Death Becomes Her

DSC_1098Comforters, sheets and pillows hang from the lines. One group after another pass by the window. I thought Monday must be the day that everyone comes together from Krakow to Oswiecim to wash their bedding and hang it out to dry. As one set after another passed through my vision I thought how in the world am I going to write about our next stop.DSC_0878
I’d been really dreading this day. After visiting, the Anne Frank house, in Amsterdam and a Holocaust Museum in Budapest last year, I really deep down didn’t want to go through the emotional toll of visiting this site. The place where millions of  Jewish people suffered and died because of Hitler. I was thinking on the hour drive from Krakow to Auschwitz Concentration Camp, what am I going to say about this place that hasn’t already been said.DSC_0947
My body was numb. I wasn’t anxious. But I thought, what is my son going to think about this horrible place. What do we tell him? The truth. Before pulling up to the gate where the train  tracks brought millions of Jews to be murdered, my mind went back to a time when I was a senior in high school. A time when I got in trouble for a crime I didn’t commit. A crime that I had to pay the price for and it involved Hitler.DSC_1120
While many of my classmates played sports, entertained with their music abilities, competed in science fairs, fought in drama debates or painted the world with the arts; I was the girl in a little room who edited packages that student reporters in our Broadcast Journalism class captured on VHS. I took what the student reporters pieced together and made a weekly compilation tape of what took place for the week in our high school.DSC_0948
On this one Tuesday morning, after the Monday showing aired, I was told to stay after class. My Broadcasting teacher needed to speak to me about a serious problem and that I had to see the principal. I guess he got chewed a good one and he wanted to kick me out of the class. A class that I helped create and start my sophomore year.DSC_0951
You see he wasn’t at school the day the tape aired. He told me he trusted me. That he didn’t think he needed to see the tape. But after that day I would have to have everything approved through him. What was the heinous crime I committed?DSC_0957
Well, one of the student reporters made a piece where the camera zoomed past the students at a pep rally. In the zooming, a senior student had flipped the camera off. It was brief, but it was a middle finger and shouldn’t have been aired or should have been censored. Did I see it? No. Did I know that this kind of thing could not be shown even if I saw it? No. It had never been brought up.  We didn’t have the kind of equipment to censor it and the sad thing is I didn’t see him do it when I was editing the pieces together to make a show. But many others did and it landed me in the principal’s office.DSC_1003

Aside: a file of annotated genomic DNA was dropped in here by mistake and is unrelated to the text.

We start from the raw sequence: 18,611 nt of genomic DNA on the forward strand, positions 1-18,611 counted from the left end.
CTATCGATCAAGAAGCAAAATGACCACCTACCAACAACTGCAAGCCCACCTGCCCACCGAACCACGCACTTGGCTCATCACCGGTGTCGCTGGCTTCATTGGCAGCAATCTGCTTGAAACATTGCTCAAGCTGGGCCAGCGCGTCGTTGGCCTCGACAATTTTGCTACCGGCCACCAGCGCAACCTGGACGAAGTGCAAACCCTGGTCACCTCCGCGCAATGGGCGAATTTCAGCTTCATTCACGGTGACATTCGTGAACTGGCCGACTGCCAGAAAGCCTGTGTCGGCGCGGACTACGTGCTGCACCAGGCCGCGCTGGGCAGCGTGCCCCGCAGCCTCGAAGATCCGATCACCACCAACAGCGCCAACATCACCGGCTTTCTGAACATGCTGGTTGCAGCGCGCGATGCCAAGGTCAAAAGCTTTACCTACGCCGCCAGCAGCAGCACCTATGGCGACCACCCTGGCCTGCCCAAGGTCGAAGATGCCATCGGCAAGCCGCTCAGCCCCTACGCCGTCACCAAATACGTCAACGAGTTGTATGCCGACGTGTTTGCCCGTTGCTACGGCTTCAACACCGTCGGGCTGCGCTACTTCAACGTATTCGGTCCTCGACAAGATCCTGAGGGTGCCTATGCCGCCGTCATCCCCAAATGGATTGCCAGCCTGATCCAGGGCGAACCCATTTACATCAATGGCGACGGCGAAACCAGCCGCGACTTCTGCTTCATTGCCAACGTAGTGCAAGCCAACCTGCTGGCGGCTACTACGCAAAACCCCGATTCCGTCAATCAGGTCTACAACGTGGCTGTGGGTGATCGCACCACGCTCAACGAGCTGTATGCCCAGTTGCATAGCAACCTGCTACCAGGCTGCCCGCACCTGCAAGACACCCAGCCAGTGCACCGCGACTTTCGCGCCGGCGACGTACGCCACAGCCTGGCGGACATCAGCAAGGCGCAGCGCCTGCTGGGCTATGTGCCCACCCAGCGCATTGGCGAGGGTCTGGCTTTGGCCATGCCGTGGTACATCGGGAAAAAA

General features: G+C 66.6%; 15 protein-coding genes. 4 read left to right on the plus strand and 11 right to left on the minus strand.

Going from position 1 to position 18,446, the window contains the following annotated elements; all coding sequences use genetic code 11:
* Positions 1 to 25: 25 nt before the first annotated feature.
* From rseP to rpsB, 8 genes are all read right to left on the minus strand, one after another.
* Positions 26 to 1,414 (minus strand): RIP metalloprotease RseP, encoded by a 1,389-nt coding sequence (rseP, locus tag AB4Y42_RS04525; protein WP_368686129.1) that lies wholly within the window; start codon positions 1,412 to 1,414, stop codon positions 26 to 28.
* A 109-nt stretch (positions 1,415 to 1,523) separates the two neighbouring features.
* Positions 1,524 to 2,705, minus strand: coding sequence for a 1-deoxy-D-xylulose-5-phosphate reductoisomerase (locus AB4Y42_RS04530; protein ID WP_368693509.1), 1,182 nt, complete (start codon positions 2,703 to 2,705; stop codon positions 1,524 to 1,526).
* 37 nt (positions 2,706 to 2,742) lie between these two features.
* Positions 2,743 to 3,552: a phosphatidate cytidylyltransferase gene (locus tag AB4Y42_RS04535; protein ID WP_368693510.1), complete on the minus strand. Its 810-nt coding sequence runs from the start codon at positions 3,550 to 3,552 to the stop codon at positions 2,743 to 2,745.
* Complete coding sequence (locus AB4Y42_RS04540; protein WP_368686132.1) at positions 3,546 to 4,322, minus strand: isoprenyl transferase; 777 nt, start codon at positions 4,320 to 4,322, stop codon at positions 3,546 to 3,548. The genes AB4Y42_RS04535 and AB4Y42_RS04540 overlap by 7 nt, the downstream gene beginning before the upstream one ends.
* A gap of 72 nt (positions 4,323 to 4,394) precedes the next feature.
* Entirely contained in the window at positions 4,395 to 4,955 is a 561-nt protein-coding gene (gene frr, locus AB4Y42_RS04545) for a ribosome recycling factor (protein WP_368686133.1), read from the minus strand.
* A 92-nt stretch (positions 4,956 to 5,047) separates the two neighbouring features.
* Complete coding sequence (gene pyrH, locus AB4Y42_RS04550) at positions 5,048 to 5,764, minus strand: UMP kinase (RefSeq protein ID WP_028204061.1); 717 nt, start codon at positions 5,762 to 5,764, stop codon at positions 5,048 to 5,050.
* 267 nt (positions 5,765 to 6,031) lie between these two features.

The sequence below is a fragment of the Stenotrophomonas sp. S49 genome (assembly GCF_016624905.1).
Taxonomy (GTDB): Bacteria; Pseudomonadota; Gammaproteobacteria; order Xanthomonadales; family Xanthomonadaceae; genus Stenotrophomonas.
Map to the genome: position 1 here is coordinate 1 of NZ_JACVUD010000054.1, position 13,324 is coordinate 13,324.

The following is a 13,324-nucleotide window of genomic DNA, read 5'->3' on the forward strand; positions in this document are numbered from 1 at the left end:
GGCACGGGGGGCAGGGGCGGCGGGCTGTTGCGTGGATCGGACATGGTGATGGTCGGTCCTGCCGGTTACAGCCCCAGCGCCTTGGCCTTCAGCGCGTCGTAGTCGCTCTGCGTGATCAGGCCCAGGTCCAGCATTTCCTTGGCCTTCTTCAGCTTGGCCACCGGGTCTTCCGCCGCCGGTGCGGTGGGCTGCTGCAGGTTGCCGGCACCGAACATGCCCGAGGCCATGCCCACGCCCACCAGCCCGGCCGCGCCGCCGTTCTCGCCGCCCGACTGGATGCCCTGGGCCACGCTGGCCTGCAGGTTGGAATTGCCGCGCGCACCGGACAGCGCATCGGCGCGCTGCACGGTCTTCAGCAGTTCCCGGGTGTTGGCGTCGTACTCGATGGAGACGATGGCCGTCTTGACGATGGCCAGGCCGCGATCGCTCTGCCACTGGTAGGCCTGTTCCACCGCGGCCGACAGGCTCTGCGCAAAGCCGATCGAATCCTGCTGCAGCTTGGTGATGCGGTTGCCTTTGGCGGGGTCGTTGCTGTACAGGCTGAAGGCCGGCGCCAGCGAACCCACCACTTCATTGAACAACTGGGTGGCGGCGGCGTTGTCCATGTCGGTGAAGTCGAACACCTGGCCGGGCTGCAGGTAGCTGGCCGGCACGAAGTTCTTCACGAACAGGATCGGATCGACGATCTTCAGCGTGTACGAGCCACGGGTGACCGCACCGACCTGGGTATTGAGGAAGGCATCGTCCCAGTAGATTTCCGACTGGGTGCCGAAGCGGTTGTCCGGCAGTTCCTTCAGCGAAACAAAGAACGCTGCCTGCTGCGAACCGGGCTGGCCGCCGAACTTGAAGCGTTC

My punishment. I had to do three education pieces. One had to do with Hitler. So here I am a hundred years later visiting a place that I did an education piece on because I got in trouble. Today as an adult, I flip my middle finger up towards Hitler. Revisiting these photos brings back a heavy day, and a lump in my throat when we crossed the tracks leading into Auschwitz. The overwhelming feeling that I wanted to throw up never left my body the entire time we were there.
Before we enter through the gate we noticed lots of people standing posing for photos. Some smiling, others not. I thought why would I smile. Why I am taking a photo of my son and husband here?DSC_0900
Why did I let David take one of me here on these tracks? I know I am here. I can’t smile. All I want to do is throw up.DSC_0903
 Death becomes me as we walk along the tracks.DSC_0934
Over to the barracks where I peer inside trying to take a photo of the bunks.DSC_1000
This was before realizing that we are able to go inside and see where people suffered and died. DSC_1010
They didn’t live here. There was no living. Life taken from innocent people. I can’t fathom how anyone on Earth could say that the Holocaust never happened. A visit to this place has to change their minds.DSC_1012
Death is everywhere. It’s like souls are still there. My spirit was so heavy the entire time we toured the barracks.DSC_1024
As we walked the tracks the lump in my throat wouldn’t move. It was hard to breath. It was unreal the harsh environment the people who lived to die here endured.DSC_0931
We walked all the way to the back towards the underground gas chambers.DSC_1067
To the crematorium.DSC_1055
To the lake where ashes of the innocent were dumped.DSC_1052
We’d had enough. We were all in tears. David had nothing else on the agenda that day but a light evening at an indoor swimming pool in Poland. But light never came and heavy never left me that day.DSC_1035
 I was filled with a deep feeling of sadness. It was as though souls were stuck to me. I felt sad and burdened. I took off my clothes in the locker room to change into my swim suit. As I pulled off my boots, I noticed the dirt, probably mixed with ash that was on the soles of my boots. I was thinking about the children, men and women who were trained into that hell of a place. The ones who went straight to the crematorium. They were told to undress, killed and burned for doing nothing wrong. How did a mad man convince so many people of his ungodly plan? Death became me and becomes me as I share my life and experiences here today. I pray that the souls that were taken away are free, at peace and with God.DSC_0954

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